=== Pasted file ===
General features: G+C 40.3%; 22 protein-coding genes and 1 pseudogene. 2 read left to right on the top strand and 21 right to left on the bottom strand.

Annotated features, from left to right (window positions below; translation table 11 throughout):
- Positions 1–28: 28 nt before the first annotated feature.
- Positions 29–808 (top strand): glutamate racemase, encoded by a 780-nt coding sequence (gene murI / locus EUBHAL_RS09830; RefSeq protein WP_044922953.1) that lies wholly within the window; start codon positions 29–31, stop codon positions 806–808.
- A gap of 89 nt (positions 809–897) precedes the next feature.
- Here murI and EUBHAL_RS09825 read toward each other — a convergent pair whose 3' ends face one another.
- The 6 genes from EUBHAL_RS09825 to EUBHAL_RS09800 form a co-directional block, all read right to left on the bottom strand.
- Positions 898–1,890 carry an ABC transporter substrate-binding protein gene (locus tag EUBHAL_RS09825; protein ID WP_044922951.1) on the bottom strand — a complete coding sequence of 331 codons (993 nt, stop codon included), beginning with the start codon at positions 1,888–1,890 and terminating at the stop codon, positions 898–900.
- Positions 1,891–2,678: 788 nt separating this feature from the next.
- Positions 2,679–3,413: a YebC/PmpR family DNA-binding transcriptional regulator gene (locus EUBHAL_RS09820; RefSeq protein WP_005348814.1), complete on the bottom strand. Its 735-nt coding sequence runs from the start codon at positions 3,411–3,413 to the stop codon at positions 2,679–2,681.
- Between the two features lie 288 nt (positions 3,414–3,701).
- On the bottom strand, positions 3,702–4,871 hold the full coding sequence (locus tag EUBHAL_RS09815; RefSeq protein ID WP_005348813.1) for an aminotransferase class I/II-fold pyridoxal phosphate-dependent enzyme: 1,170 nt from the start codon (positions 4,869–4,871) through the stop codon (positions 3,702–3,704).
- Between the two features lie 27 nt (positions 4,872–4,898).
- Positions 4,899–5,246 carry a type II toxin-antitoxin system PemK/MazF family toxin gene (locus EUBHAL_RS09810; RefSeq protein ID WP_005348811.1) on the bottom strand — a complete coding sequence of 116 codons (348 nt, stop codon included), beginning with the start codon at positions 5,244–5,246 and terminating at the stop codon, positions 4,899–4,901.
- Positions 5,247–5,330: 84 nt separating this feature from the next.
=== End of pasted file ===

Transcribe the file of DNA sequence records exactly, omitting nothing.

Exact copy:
General features: G+C 40.3%; 22 protein-coding genes and 1 pseudogene. 2 read left to right on the top strand and 21 right to left on the bottom strand.

Annotated features, from left to right (window positions below; translation table 11 throughout):
- Positions 1–28: 28 nt before the first annotated feature.
- Positions 29–808 (top strand): glutamate racemase, encoded by a 780-nt coding sequence (gene murI / locus EUBHAL_RS09830; RefSeq protein WP_044922953.1) that lies wholly within the window; start codon positions 29–31, stop codon positions 806–808.
- A gap of 89 nt (positions 809–897) precedes the next feature.
- Here murI and EUBHAL_RS09825 read toward each other — a convergent pair whose 3' ends face one another.
- The 6 genes from EUBHAL_RS09825 to EUBHAL_RS09800 form a co-directional block, all read right to left on the bottom strand.
- Positions 898–1,890 carry an ABC transporter substrate-binding protein gene (locus tag EUBHAL_RS09825; protein ID WP_044922951.1) on the bottom strand — a complete coding sequence of 331 codons (993 nt, stop codon included), beginning with the start codon at positions 1,888–1,890 and terminating at the stop codon, positions 898–900.
- Positions 1,891–2,678: 788 nt separating this feature from the next.
- Positions 2,679–3,413: a YebC/PmpR family DNA-binding transcriptional regulator gene (locus EUBHAL_RS09820; RefSeq protein WP_005348814.1), complete on the bottom strand. Its 735-nt coding sequence runs from the start codon at positions 3,411–3,413 to the stop codon at positions 2,679–2,681.
- Between the two features lie 288 nt (positions 3,414–3,701).
- On the bottom strand, positions 3,702–4,871 hold the full coding sequence (locus tag EUBHAL_RS09815; RefSeq protein ID WP_005348813.1) for an aminotransferase class I/II-fold pyridoxal phosphate-dependent enzyme: 1,170 nt from the start codon (positions 4,869–4,871) through the stop codon (positions 3,702–3,704).
- Between the two features lie 27 nt (positions 4,872–4,898).
- Positions 4,899–5,246 carry a type II toxin-antitoxin system PemK/MazF family toxin gene (locus EUBHAL_RS09810; RefSeq protein ID WP_005348811.1) on the bottom strand — a complete coding sequence of 116 codons (348 nt, stop codon included), beginning with the start codon at positions 5,244–5,246 and terminating at the stop codon, positions 4,899–4,901.
- Positions 5,247–5,330: 84 nt separating this feature from the next.